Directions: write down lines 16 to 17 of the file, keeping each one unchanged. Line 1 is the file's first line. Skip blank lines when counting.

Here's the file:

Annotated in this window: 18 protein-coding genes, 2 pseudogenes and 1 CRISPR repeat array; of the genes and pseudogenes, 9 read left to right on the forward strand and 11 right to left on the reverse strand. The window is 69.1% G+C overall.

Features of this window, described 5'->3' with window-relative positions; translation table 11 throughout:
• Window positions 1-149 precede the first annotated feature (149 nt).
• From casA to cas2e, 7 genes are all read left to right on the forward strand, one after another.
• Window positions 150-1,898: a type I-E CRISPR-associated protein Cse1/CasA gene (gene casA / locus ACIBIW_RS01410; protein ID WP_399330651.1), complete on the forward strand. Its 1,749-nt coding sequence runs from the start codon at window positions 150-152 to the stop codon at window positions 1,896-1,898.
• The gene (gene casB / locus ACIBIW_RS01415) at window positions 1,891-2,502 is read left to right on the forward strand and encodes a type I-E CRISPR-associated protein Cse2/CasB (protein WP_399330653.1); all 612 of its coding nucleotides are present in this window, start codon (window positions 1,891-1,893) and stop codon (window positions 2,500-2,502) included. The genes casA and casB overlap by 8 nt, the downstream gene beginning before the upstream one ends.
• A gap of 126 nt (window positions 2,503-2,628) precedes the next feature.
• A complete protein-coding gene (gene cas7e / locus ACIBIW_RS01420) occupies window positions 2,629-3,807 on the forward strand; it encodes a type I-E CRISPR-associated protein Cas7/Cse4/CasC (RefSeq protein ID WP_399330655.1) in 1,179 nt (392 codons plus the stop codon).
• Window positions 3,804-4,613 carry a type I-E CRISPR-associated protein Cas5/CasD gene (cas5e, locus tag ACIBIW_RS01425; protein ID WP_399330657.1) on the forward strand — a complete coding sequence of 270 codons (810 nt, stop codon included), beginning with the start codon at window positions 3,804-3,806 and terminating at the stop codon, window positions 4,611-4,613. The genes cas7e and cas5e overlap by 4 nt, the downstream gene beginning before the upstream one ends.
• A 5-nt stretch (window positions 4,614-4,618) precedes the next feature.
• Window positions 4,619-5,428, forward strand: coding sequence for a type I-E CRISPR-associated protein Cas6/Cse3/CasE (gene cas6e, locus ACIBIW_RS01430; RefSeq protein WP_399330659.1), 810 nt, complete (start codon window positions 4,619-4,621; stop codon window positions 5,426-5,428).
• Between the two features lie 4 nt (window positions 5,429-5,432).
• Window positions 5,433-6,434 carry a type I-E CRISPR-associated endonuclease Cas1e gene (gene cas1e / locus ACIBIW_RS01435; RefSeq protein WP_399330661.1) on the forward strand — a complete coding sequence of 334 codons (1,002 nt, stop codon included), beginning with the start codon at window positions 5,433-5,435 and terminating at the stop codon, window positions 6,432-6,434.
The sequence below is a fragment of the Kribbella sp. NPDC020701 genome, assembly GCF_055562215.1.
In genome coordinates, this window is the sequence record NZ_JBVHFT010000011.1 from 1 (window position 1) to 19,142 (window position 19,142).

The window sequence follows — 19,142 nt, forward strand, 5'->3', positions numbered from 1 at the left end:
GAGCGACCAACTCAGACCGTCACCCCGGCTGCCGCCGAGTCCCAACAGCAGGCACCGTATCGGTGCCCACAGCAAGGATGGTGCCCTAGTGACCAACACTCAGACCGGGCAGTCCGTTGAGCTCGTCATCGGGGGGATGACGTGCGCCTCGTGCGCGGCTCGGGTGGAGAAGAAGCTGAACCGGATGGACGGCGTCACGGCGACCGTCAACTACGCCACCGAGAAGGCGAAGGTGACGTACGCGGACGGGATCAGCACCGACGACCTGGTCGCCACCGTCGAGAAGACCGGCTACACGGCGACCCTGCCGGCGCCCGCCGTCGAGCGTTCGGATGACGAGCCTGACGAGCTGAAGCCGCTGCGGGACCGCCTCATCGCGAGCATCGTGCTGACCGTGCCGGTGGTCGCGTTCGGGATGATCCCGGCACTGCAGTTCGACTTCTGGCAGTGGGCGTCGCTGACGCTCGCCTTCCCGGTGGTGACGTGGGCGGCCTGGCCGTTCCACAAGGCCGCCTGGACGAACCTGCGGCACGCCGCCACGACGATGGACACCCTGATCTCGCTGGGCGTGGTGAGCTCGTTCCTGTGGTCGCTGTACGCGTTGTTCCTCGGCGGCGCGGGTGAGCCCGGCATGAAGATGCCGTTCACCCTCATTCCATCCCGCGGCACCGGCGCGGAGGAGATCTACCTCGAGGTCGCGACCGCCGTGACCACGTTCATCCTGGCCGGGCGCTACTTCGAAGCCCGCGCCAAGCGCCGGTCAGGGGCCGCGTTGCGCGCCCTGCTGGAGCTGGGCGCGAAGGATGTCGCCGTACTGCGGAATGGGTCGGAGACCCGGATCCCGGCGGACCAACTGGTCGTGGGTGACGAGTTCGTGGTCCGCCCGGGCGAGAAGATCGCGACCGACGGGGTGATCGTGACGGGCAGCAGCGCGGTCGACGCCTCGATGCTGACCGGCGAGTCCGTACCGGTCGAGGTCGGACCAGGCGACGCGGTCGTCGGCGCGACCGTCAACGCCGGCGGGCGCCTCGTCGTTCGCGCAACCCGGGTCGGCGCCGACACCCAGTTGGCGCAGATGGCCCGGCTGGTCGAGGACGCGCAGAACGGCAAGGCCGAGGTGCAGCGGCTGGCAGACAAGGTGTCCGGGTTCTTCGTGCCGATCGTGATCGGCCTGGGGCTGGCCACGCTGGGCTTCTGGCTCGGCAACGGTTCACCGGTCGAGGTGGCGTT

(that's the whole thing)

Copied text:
The window sequence follows — 19,142 nt, forward strand, 5'->3', positions numbered from 1 at the left end:
GAGCGACCAACTCAGACCGTCACCCCGGCTGCCGCCGAGTCCCAACAGCAGGCACCGTATCGGTGCCCACAGCAAGGATGGTGCCCTAGTGACCAACACTCAGACCGGGCAGTCCGTTGAGCTCGTCATCGGGGGGATGACGTGCGCCTCGTGCGCGGCTCGGGTGGAGAAGAAGCTGAACCGGATGGACGGCGTCACGGCGACCGTCAACTACGCCACCGAGAAGGCGAAGGTGACGTACGCGGACGGGATCAGCACCGACGACCTGGTCGCCACCGTCGAGAAGACCGGCTACACGGCGACCCTGCCGGCGCCCGCCGTCGAGCGTTCGGATGACGAGCCTGACGAGCTGAAGCCGCTGCGGGACCGCCTCATCGCGAGCATCGTGCTGACCGTGCCGGTGGTCGCGTTCGGGATGATCCCGGCACTGCAGTTCGACTTCTGGCAGTGGGCGTCGCTGACGCTCGCCTTCCCGGTGGTGACGTGGGCGGCCTGGCCGTTCCACAAGGCCGCCTGGACGAACCTGCGGCACGCCGCCACGACGATGGACACCCTGATCTCGCTGGGCGTGGTGAGCTCGTTCCTGTGGTCGCTGTACGCGTTGTTCCTCGGCGGCGCGGGTGAGCCCGGCATGAAGATGCCGTTCACCCTCATTCCATCCCGCGGCACCGGCGCGGAGGAGATCTACCTCGAGGTCGCGACCGCCGTGACCACGTTCATCCTGGCCGGGCGCTACTTCGAAGCCCGCGCCAAGCGCCGGTCAGGGGCCGCGTTGCGCGCCCTGCTGGAGCTGGGCGCGAAGGATGTCGCCGTACTGCGGAATGGGTCGGAGACCCGGATCCCGGCGGACCAACTGGTCGTGGGTGACGAGTTCGTGGTCCGCCCGGGCGAGAAGATCGCGACCGACGGGGTGATCGTGACGGGCAGCAGCGCGGTCGACGCCTCGATGCTGACCGGCGAGTCCGTACCGGTCGAGGTCGGACCAGGCGACGCGGTCGTCGGCGCGACCGTCAACGCCGGCGGGCGCCTCGTCGTTCGCGCAACCCGGGTCGGCGCCGACACCCAGTTGGCGCAGATGGCCCGGCTGGTCGAGGACGCGCAGAACGGCAAGGCCGAGGTGCAGCGGCTGGCAGACAAGGTGTCCGGGTTCTTCGTGCCGATCGTGATCGGCCTGGGGCTGGCCACGCTGGGCTTCTGGCTCGGCAACGGTTCACCGGTCGAGGTGGCGTT